Business interruption insurance – Insurance coverage that can help supplement a business’s income if the business can’t operate due to a covered loss, such as a fire or other covered disaster. This coverage requires a physical loss to the business property.
Difference in conditions policy – A type of insurance policy that provides extended property coverage. It is intended to supplement, not replace standard property insurance. This coverage generally offers protection against major natural disasters such as flooding, mudslides, and earthquakes.
Craig Vattiat (00:00):
So moving on to business interruption insurance, you know, when a disaster strikes, you might lose that property, but you might also lose the ability to just continue doing business. Um, you know, for example, if there was a fire at your business, um, you, your business, uh, facility might not be usable and therefore you’d have to shut down. And so business interruption insurance can help you get going again. After that disaster, it can pay for rent or mortgage of your facility. It can make up for the lost profit that, uh, you are unable to make due to the interruption. It can even cover loan payments, uh, payroll and utilities. Uh, this is not a required insurance, but it can really protect you in the case that you do have, let’s say that fire again, that not only affects the property, right? You’ve lost that. And that’s something that hopefully you’ll be able to recover through your insurance, but this would also help your business to really stay afloat during that period where you, you’re not able to operate now for the policy to be triggered.
Craig Vattiat (01:03):
The operations need to completely cease and not just be partially shut down. And they also have to be due to a physical loss that triggered the event. So that’s where a fire would, would come into play there. Um, just to be clear, business interruption, insurance, doesn’t usually cover communicable disease. So something like coronavirus flood and earthquake damage is also not covered because those are separate, uh, perils excluded again, not included in your standard business owner’s policy or your business interruption insurance. So it’s really important to understand what is covered and what’s not covered by your business interruption insurance. So ask again your, your agent to, um, explain that. Um, just a quick example, if an evacuation let’s say was ordered because of wildfire and your business couldn’t operate, any claim for business interruption would be denied because the business interruption wasn’t caused by a physical loss again, that would be like, you know, fire or even a theft if somebody were to come into your business and steal things. Okay. Um, now one other tidbit about this before we move on, according to FEMA, 25% of small businesses affected by disaster, never reopen and only a third of businesses carry this insurance. So, you know, it’s, that’s kind of an important thing to consider. Um, there’s there’s yeah, go ahead. Jonie or, oh,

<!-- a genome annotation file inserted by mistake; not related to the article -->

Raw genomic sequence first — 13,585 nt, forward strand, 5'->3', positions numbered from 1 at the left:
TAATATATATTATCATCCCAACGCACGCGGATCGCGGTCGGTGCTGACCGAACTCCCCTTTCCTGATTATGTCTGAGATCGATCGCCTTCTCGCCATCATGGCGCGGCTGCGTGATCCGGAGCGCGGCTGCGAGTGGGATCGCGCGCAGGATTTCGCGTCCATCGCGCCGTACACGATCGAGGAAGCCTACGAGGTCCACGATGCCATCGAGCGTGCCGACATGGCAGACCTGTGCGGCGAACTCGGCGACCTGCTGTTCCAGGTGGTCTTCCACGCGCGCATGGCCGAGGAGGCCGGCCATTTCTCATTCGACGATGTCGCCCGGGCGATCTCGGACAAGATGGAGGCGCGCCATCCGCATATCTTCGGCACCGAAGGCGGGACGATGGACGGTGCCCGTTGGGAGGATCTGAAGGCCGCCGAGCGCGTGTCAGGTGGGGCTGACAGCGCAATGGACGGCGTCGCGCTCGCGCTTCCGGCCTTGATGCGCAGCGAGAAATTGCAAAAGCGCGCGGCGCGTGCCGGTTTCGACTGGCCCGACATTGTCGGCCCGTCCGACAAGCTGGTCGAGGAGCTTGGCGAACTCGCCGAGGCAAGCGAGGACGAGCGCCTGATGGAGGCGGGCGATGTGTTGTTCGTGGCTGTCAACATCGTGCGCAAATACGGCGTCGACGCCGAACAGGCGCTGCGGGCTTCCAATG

Collin Gabriel (02:33):
I, I was just gonna ask a quick question. It, it sounds like there’s, um, I mean, of course, you know, talk to your agent, but it sounds like, uh, this is a pretty prescriptive plan, but the title I think is a, is a little, almost like slightly misleading. I mean, it certainly covers when the, the business, um, you know, has to stop due to certain characteristics. But the first thing on my mind, when you said that was for COVID and I was like, oh wow, this would’ve been perfect for COVID then you’re like, well, it doesn’t cover COVID. So are there, um, are there opportunities through, you know, the, the category of business interruption insurance that are, are starting to like policies that are starting to emerge that could do cover, uh, partial shutdowns and things like that? Um, or at least are you aware of them?
Craig Vattiat (03:22):